It is the end of a Grand Experiment in user generated content. Google has just announced that user edits of unclaimed business listings will need to be reviewed by Google before showing in the Map index.
In March of 2008, Google Maps added the capacity to allow users to edit business listings. It caused a great deal of consternation at the time and shortly thereafter, as many (myself included) thought that allowing unverified user edits of business records would lead to a decline in listing quality and an increase in spam. If nothing else it felt like a violation of sacrosanct data.
After my fall 2008 hijack of Microsoft’s unclaimed listing to demonstrate the potential for damage, edits no longer showed instantaneously in the main SERPS. At the time though, Google ‘s response was the now ironic and somewhat hypocritical: “The wiki nature of Google Maps expands upon Google’s steadfast commitment to open community.”
Google though created an environment that essentially gave permission to all local sites to allow unclaimed records to be edited by anyone. It is a practice that became the industry standard. While it has always been unnerving and has lead to criminal activity, abuses and horrendous spam, it was never totally clear whether allowing unverified edits lead to a net quality gain the index or not…until now.
Here is the body of the announcement made this evening in the Maps forum:
We recently made a change to Google Maps to require all community edits to be reviewed before they are shown. In the past, some “pending” edits were shown immediately on Maps and only moderated (and sometimes denied) later on.
We’re taking this step to ensure that changes to Google Maps pass the high quality bar our users expect, while preventing SPAM and other problems from showing up before being reviewed first.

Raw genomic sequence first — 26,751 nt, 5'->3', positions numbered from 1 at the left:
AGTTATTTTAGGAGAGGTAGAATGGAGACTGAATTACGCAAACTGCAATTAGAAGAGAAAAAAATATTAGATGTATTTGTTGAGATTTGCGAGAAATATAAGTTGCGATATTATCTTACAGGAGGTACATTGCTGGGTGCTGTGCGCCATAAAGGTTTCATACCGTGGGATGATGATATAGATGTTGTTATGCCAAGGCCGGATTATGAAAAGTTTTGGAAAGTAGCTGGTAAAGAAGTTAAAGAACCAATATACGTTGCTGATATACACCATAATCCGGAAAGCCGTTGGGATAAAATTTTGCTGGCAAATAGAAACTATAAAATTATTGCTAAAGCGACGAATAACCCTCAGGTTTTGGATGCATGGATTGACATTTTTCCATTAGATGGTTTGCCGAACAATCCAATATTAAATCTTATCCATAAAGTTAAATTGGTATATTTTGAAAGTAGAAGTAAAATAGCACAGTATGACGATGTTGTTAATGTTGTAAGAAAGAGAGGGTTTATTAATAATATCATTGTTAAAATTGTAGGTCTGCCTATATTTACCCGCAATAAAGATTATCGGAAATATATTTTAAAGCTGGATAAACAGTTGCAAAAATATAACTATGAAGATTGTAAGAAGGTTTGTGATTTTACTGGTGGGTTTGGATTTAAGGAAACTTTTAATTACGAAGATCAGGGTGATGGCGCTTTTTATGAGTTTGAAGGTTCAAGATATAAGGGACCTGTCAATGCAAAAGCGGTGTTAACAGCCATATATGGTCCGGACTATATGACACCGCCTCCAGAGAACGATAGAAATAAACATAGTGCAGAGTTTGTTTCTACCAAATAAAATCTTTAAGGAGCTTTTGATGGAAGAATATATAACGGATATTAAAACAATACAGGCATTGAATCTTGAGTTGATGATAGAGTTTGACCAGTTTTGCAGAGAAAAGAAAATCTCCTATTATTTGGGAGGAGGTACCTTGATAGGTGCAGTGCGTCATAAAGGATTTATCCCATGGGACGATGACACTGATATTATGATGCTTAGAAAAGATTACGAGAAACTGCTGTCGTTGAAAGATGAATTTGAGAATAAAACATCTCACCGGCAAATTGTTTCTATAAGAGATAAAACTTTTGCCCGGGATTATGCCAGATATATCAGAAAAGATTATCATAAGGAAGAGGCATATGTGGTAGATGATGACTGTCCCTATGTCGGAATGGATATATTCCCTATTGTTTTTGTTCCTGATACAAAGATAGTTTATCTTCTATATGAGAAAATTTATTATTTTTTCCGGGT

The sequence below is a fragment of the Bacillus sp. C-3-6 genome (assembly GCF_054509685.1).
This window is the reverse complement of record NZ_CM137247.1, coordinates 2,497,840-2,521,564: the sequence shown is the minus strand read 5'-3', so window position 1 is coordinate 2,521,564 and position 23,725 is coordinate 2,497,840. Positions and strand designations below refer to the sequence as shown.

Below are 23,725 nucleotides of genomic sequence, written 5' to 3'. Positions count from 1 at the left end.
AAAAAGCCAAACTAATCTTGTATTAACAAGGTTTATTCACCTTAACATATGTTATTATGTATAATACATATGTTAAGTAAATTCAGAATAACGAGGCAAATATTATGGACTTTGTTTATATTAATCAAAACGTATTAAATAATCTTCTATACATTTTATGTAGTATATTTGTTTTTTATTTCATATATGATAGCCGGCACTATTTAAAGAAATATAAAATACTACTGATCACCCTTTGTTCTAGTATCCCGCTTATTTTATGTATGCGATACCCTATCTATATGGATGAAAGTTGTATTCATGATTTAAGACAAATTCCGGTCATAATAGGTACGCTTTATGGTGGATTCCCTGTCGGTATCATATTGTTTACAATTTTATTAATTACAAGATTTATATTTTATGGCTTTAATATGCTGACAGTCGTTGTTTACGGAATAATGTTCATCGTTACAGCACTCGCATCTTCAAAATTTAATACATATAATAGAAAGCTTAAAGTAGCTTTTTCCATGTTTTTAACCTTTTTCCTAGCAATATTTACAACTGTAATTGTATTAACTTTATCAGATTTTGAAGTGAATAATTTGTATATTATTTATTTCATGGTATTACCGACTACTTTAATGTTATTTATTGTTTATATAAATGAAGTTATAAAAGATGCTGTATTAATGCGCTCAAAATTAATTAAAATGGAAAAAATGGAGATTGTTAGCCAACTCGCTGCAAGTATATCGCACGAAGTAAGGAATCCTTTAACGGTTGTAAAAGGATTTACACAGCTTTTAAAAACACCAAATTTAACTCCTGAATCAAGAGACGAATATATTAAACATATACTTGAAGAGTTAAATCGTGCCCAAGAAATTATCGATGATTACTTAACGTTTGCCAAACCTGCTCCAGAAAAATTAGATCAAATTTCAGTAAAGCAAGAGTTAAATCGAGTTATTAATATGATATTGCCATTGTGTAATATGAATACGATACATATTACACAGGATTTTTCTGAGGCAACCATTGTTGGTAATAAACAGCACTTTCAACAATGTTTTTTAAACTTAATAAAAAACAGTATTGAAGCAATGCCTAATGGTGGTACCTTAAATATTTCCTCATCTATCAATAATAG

We want to empower you to be a valuable local expert by making it easy to fix and report problems you find on Google Maps. We realize it is inconvenient to wait for edits to be reviewed, and we are working hard to streamline our review process to reduce this waiting period.
Google is obviously concerned with improving the quality of the business data in their index. To some extent their future depends on it. Recently they announced the hiring of 300 temporary workers to help catch business listing and geo errors. By preventing unverified edits, Google is obviously taking another step to insure the overall quality of their data set. The change will allow them to catch fast changing information on the ground and update their index more quickly without experiencing the relentless pounding of scammers and spammers.
It marks the end of an experiment in the “wiki nature of Maps” which I am very glad to see end. There are times when the value of editorial review supersedes the “intelligence” of the crowds & community.